Hopefully the dispute can be resolved by a mutual understanding of the others' positions and needs and mutual agreement to a win-win solution. Although parties' starting positions may be in conflict, each party's actual needs frequently are not in conflict and an amicable win-win resolution can be achieved. Even if the parties' actual needs are in conflict, a reasonable resolution may be achievable through compromise.

If the dispute has not been resolved amicably, you must decide what your next step is.  The alternatives available will vary depending upon the facts and context.  However, it is important to determine and fully consider each of the available alternatives, as well as the practical, political and legal consequences of each alternative. (You might consult a lawyer at this time to advise you of your rights under the contract, help you determine and evaluate your alternatives and advise you of the legal consequences of each alternative.)

If you decide to pursue your position in the dispute, send the other party a formal written statement of your position, requesting one or more specific resolutions. Again, your approach and communication style should be cordial, not antagonistic or contentious. What you say in your letter is very important.  Not only is your letter your opportunity to persuade the other party of the merits of your position and request, but, as noted above, its contents may be used against you. Accordingly, you may want to have your lawyer send the letter.  On the one hand, a lawyer's letter reflects that you're serious; on the other hand, it escalates the dispute. Regardless of whether you or your lawyer send the letter, you should have him or her prepare or review it.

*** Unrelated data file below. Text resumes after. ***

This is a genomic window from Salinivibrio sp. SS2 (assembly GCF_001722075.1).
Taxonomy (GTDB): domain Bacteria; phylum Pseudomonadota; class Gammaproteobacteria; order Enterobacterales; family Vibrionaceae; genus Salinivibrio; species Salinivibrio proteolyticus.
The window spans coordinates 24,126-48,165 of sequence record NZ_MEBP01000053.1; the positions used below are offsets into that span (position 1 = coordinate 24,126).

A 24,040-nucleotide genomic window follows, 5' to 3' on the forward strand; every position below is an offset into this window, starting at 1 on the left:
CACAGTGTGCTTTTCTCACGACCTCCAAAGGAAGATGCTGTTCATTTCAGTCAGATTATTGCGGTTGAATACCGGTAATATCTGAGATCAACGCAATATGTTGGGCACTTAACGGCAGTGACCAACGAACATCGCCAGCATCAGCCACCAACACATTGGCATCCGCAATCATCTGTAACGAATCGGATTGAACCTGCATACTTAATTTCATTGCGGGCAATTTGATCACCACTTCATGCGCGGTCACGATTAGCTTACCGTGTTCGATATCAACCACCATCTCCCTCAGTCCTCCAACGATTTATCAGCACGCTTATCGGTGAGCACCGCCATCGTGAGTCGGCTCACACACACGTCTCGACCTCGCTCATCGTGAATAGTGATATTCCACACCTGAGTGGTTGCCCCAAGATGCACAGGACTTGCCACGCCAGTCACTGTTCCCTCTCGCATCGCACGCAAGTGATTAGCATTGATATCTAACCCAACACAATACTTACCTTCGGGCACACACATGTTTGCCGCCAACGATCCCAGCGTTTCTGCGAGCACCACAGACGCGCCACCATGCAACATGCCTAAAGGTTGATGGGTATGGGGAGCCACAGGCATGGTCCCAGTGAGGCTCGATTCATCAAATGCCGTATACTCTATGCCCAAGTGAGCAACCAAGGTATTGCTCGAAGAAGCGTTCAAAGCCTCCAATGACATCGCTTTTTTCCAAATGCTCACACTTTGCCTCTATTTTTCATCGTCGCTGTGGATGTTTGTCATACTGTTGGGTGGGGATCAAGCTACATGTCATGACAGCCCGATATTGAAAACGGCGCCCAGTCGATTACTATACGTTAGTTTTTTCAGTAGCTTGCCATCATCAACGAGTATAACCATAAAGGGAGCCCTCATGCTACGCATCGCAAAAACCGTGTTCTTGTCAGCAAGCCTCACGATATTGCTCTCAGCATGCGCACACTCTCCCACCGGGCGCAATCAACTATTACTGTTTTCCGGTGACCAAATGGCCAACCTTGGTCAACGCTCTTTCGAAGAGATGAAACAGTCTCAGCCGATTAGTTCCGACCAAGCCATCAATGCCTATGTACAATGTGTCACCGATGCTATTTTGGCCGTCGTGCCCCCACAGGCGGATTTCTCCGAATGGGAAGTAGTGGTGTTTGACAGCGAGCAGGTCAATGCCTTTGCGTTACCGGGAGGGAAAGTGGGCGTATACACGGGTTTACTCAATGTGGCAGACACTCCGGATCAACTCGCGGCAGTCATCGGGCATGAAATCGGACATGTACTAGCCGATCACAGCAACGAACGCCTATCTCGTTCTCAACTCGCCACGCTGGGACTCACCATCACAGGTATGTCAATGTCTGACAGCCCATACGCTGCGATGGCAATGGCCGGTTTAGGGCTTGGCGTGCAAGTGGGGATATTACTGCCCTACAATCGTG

At this point you're back to Step 5 above: communication, negotiation and, hopefully, resolution. Unfortunately, disputes cannot always be resolved amicably or cordially and through persuasion and compromise.  If you cannot achieve resolution, you're back to Step 6 above: considering your alternatives and deciding how to proceed.  One of those alternatives may be to pursue litigation against the other party.  In that case, you'll need a lawyer who can vigorously represent your interests.

Hopefully you can achieve an acceptable resolution to your dispute by utilizing the above strategy, as your best option is not to win in litigation, but to avoid litigation.

DISCLAIMER: Because of the generality of this update, the information provided herein may not be applicable in all situations and should not be acted upon without specific legal advice based on particular situations.

© Jaburg Wilk | Attorney Advertising

Written by:

Jaburg Wilk

Jaburg Wilk on:

Readers' Choice 2017
Reporters on Deadline

"My best business intelligence, in one easy email…"

Your first step to building a free, personalized, morning email brief covering pertinent authors and topics on JD Supra:
Sign up using*

Already signed up? Log in here

*By using the service, you signify your acceptance of JD Supra's Privacy Policy.
Custom Email Digest
Privacy Policy (Updated: October 8, 2015):

JD Supra provides users with access to its legal industry publishing services (the "Service") through its website (the "Website") as well as through other sources. Our policies with regard to data collection and use of personal information of users of the Service, regardless of the manner in which users access the Service, and visitors to the Website are set forth in this statement ("Policy"). By using the Service, you signify your acceptance of this Policy.

Information Collection and Use by JD Supra

JD Supra collects users' names, companies, titles, e-mail address and industry. JD Supra also tracks the pages that users visit, logs IP addresses and aggregates non-personally identifiable user data and browser type. This data is gathered using cookies and other technologies.

The information and data collected is used to authenticate users and to send notifications relating to the Service, including email alerts to which users have subscribed; to manage the Service and Website, to improve the Service and to customize the user's experience. This information is also provided to the authors of the content to give them insight into their readership and help them to improve their content, so that it is most useful for our users.

JD Supra does not sell, rent or otherwise provide your details to third parties, other than to the authors of the content on JD Supra.